Soligenix Begins its Pivotal Phase 3 Clinical Trial

Soligenix Begins its Phase 3 Clinical Trial of SGX301 for the Treatment of Cutaneous T-Cell Lymphoma          (This article is from 12-14-15)

— Soligenix, Inc. (OTCQB: SNGX) (Soligenix or the Company), a late-stage biopharmaceutical company focused on developing and commercializing products to treat rare diseases where there is an unmet medical need. It announced today that patient enrollment has been opened for its Phase 3, multicenter, randomized, double-blind, placebo-controlled study evaluating SGX301 (synthetic hypericin), as a treatment for cutaneous T-cell lymphoma (CTCL). SGX301 has previously been granted both orphan drug and fast track designations from the US Food and Drug Administration (FDA) for the first-line treatment of CTCL. CTCL is a rare disease and a class of non-Hodgkin’s lymphoma, a type of cancer of the white blood cells that are an integral part of the immune system.

Soligenix has been working with leading CTCL centers, as well as with the National Organization for Rare Disorders (NORD) and the Cutaneous Lymphoma Foundation (CLF) to initiate this pivotal Phase 3 clinical trial with SGX301, referred to as the FLASH study (Fluorescent Light Activated Synthetic Hypericin), that will enroll 120 evaluable subjects.

SGX301 is a novel, first-in-class, photodynamic therapy that combines synthetic hypericin, a potent photosensitizer that is applied to the cancerous skin lesions and activated using a brief safe, fluorescent light treatment. This treatment approach avoids the risk of secondary malignancies (including melanoma) inherent with the frequently employed DNA-damaging chemotherapeutic drugs and other photodynamic therapies that are dependent on ultraviolet exposure. Topical hypericin has demonstrated safety in a Phase 1 clinical study in healthy volunteers. In a Phase 2, double-blind, placebo-controlled clinical study in CTCL patients, the drug was safe and well tolerated, with 58.3% of the CTCL patients responding to SGX301 treatment compared to only 8.3% receiving placebo (p ≤ 0.04).

“I enthusiastically support Soligenix in their efforts to improve outcomes for patients with CTCL, affecting up to 50,000 patients in the US,” stated Alain Rook, MD, Director, Cutaneous Lymphoma Program, Hospital of the University of Pennsylvania. “I have been working closely with the Soligenix team on this Phase 3 clinical program and I am pleased it is now open to enroll patients. I believe that SGX301 has the potential to be a major step forward in the treatment of CTCL by providing a safer alternative therapy over the course of the patients’ disease than is currently available.”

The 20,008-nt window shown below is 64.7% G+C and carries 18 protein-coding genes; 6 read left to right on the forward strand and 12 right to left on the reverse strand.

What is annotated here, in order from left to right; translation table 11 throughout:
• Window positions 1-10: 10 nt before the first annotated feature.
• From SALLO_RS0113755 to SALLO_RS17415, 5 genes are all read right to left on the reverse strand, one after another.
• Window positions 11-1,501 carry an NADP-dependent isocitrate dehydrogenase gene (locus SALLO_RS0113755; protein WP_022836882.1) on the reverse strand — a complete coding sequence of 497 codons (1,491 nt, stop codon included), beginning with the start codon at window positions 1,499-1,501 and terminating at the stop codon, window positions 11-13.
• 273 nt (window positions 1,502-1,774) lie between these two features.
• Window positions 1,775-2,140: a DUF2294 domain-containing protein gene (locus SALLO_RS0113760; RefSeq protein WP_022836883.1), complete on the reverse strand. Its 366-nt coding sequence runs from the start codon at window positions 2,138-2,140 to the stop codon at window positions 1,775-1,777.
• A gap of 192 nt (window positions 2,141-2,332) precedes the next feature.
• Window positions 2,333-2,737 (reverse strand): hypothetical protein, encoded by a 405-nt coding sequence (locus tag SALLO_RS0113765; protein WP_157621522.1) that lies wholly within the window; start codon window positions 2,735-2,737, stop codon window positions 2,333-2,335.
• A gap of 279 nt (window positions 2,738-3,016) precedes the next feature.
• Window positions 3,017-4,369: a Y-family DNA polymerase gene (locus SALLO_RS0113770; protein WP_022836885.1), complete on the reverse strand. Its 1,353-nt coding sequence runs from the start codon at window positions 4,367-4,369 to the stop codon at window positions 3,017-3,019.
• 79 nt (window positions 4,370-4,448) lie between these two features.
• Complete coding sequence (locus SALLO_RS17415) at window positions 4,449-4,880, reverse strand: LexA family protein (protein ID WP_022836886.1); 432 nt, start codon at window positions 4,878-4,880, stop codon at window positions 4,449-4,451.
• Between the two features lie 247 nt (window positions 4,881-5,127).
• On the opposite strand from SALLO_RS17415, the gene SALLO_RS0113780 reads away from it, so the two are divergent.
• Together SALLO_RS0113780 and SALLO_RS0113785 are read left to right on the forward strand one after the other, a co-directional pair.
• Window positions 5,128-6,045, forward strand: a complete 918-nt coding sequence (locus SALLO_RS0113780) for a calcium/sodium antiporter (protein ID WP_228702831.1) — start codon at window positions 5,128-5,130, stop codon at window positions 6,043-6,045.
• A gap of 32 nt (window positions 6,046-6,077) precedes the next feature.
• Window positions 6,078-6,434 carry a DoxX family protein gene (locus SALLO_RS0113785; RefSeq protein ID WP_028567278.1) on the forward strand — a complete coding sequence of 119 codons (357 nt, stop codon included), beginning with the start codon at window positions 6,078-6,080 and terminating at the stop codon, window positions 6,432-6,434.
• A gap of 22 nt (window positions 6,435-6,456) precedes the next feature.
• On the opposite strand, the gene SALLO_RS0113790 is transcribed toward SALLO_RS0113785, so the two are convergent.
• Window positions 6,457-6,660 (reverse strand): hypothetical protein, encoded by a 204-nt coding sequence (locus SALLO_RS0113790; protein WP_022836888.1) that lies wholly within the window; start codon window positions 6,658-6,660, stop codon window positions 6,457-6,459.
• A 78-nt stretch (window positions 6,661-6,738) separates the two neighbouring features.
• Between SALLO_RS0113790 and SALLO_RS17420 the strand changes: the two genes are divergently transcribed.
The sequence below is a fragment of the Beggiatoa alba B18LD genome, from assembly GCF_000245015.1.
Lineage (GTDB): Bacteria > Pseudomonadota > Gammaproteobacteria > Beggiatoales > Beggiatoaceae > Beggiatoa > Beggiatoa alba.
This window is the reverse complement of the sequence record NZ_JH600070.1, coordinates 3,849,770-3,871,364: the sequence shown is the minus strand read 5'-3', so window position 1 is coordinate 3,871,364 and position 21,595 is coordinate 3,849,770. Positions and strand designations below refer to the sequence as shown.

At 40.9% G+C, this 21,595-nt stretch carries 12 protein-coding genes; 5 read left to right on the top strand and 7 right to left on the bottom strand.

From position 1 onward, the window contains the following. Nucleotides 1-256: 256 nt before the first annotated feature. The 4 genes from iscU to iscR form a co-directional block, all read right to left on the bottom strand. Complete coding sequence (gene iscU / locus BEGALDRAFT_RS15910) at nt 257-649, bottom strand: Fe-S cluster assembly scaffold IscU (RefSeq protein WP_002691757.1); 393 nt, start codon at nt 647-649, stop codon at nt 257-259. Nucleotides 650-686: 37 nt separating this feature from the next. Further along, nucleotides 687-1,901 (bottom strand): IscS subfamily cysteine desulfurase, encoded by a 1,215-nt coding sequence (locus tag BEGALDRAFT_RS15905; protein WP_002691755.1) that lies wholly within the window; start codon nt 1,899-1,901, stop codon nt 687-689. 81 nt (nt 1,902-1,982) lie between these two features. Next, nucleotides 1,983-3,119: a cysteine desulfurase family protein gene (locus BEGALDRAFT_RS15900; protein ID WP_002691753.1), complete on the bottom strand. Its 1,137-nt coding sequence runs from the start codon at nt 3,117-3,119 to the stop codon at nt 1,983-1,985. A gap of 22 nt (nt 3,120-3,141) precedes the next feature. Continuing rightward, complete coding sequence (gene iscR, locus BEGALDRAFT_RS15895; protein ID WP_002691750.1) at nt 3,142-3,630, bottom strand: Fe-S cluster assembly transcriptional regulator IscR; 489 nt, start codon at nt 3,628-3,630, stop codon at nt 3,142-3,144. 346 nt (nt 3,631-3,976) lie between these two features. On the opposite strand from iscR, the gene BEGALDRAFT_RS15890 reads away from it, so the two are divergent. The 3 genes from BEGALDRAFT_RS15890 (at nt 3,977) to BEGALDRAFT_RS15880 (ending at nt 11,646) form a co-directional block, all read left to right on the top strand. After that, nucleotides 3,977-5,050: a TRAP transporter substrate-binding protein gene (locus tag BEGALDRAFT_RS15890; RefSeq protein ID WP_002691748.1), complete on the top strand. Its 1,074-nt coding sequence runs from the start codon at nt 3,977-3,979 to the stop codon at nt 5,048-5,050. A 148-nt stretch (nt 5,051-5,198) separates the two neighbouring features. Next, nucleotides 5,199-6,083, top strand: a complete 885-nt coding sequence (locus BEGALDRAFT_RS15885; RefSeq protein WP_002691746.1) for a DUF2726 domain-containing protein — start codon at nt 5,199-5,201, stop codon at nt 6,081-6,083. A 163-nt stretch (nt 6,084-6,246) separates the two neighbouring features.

“The initiation of the Phase 3 trial marks an important step in the development of SGX301 as a treatment for CTCL,” stated Christopher J. Schaber, PhD, President and Chief Executive Officer of Soligenix. “We are excited to be working with many experienced clinicians as well as with NORD and CLF, as we look to enroll in this pivotal study in an effort to address the significant unmet medical need in this orphan disease.”

Based on the positive results demonstrated in the Phase 2 study of SGX301, the Phase 3 protocol will be a highly powered, double-blind, randomized, placebo-controlled, multicenter trial and will seek to enroll 120 evaluable subjects. The trial will consist of three treatment cycles, each of 8 weeks duration. Treatments will be administered twice weekly for the first 6 weeks and treatment response will be determined at the end of Week 8. In the first treatment cycle, approximately 80 subjects will receive SGX301 and 40 will receive placebo treatment of their index lesions. In the second cycle, all subjects will receive SGX301 treatment of their index lesions and in the third cycle all subjects will receive SGX301 treatment of all their lesions. Subjects will be followed for an additional 6 months after the completion of treatment. The primary efficacy endpoint will be assessed on the percent of patients in each of the two treatment groups (i.e., SGX301 and placebo) achieving a Partial or Complete Response (yes/no) of the treated lesions defined as a ≥ 50% reduction in the total Composite Assessment of Index Lesion Disease Severity (CAILS) score for 3 index lesions at the Cycle 1 evaluation visit (Week 8) compared to the total CAILS score at baseline. Other secondary measures will assess treatment response (including duration), degree of improvement, time to relapse and safety. The study is anticipated to complete enrollment with primary data available in the second half of 2016.